The waters eventually began to subside after a few days and the big cleanup began. 

But for Queenstown developer John Martin – who at the time owned several major downtown properties – the ’99 flood was a defining moment. 

“I decided then that I was selling up and moving to higher ground,” Martin says. “It took me about eight years to achieve this but I did it because I wouldn’t want to go through anything like it again.” 

Martin adds ominously: “Because of ever-changing weather patterns, you’d be a brave man to rule out an even higher flood in Queenstown. 

“The probability of the next flood being even higher is quite great and that would have significant consequences.”


Flood-busting ideas floated down the years

Feb 96 Otago Regional Council proposes 2m high, 2.3km lake wall around Queenstown Bay, scotched after public outcry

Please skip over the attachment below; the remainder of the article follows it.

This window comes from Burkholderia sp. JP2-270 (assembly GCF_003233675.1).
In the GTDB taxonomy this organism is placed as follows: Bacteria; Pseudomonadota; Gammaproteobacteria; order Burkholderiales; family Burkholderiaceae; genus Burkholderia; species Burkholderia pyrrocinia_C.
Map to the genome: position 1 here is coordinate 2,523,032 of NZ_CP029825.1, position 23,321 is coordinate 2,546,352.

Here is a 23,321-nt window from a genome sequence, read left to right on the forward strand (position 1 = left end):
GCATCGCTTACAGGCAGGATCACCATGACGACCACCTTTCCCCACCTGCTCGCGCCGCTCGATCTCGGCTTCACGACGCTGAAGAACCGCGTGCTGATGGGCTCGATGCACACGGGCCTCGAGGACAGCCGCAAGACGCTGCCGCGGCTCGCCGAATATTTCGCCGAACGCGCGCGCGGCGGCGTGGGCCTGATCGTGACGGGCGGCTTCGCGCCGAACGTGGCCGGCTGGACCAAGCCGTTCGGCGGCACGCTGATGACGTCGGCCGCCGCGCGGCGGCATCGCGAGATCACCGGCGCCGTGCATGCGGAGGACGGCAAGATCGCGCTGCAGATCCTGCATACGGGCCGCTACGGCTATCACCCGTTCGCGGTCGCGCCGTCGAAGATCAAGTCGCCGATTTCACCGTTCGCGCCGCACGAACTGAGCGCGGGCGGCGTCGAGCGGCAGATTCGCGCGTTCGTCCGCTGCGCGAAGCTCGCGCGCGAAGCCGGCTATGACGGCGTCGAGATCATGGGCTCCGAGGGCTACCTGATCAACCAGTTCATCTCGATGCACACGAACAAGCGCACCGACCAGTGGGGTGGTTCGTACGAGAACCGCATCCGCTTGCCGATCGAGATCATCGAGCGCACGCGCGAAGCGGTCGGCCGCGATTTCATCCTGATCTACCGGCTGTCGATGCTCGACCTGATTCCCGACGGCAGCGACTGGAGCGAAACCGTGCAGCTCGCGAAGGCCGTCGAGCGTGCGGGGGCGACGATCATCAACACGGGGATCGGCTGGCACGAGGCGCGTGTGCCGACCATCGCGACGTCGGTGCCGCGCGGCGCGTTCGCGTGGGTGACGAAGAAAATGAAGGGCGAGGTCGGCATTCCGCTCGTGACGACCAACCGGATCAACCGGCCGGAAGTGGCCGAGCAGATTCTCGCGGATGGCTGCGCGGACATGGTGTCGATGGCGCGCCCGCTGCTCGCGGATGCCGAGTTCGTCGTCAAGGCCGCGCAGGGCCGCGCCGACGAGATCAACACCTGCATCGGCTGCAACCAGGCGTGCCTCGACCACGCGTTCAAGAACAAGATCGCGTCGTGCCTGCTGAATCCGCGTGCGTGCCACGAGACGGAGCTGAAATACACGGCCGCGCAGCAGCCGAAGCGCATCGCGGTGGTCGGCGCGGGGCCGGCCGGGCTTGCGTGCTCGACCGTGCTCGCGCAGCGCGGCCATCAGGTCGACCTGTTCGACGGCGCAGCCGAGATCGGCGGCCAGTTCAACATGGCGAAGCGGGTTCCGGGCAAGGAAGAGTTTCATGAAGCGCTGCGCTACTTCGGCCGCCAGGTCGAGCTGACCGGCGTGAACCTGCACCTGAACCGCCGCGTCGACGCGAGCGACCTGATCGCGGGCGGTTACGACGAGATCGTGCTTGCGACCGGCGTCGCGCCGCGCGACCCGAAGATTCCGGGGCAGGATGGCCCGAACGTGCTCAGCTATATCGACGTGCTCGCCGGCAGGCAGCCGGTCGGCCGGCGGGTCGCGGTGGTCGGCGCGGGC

Nov 99 Landscape architect Paddy Baxter claims removing parts of the weir beneath Kawarau Falls Bridge would lower Lake Wakatipu 

Dec 99 Mayor Warren Cooper moots $2.5m extension to Queenstown’s existing waterfront wall and blasting of Kawarau Falls rock sill and Kawarau River’s Smith Falls 

Jan 01 Chard Farm owner Rob Hay successfully opposes Queenstown Lakes District Council plans to blast a rocky bluff opposite him at Smith Falls to increase Kawarau River flow 

Jan 03 Alexandra retiree Paul Wright suggests a $200m 17km Kinloch tunnel to Milford Sound could serve as a “plug-hole” during floods 

May 03 QLDC’s $3.5m flood mitigation scheme to lower Lake Wakatipu in flood-prone months rejected by ORC 

Mar 05 ORC boss Graeme Martin concedes Queenstown has to “get used to floods” 

Apr 05 QLDC says a “flood sausage” idea proposed by local engineer Bill Walker looks feasible – but drops idea soon after 

May 06 Local hot-air balloon operator Hugh McLellan proposes inflatable portable flood walls 

Nov 06 North Canterbury businessman Clay Griffin demonstrates a 1.8 m high removable steel and plastic flood barrier to hold waters at bay 

Jul 09 A multi-million dollar, 3m
high dyke across the Shotover River mouth proposed by ORC for flood protection is jeopardised by a river protection order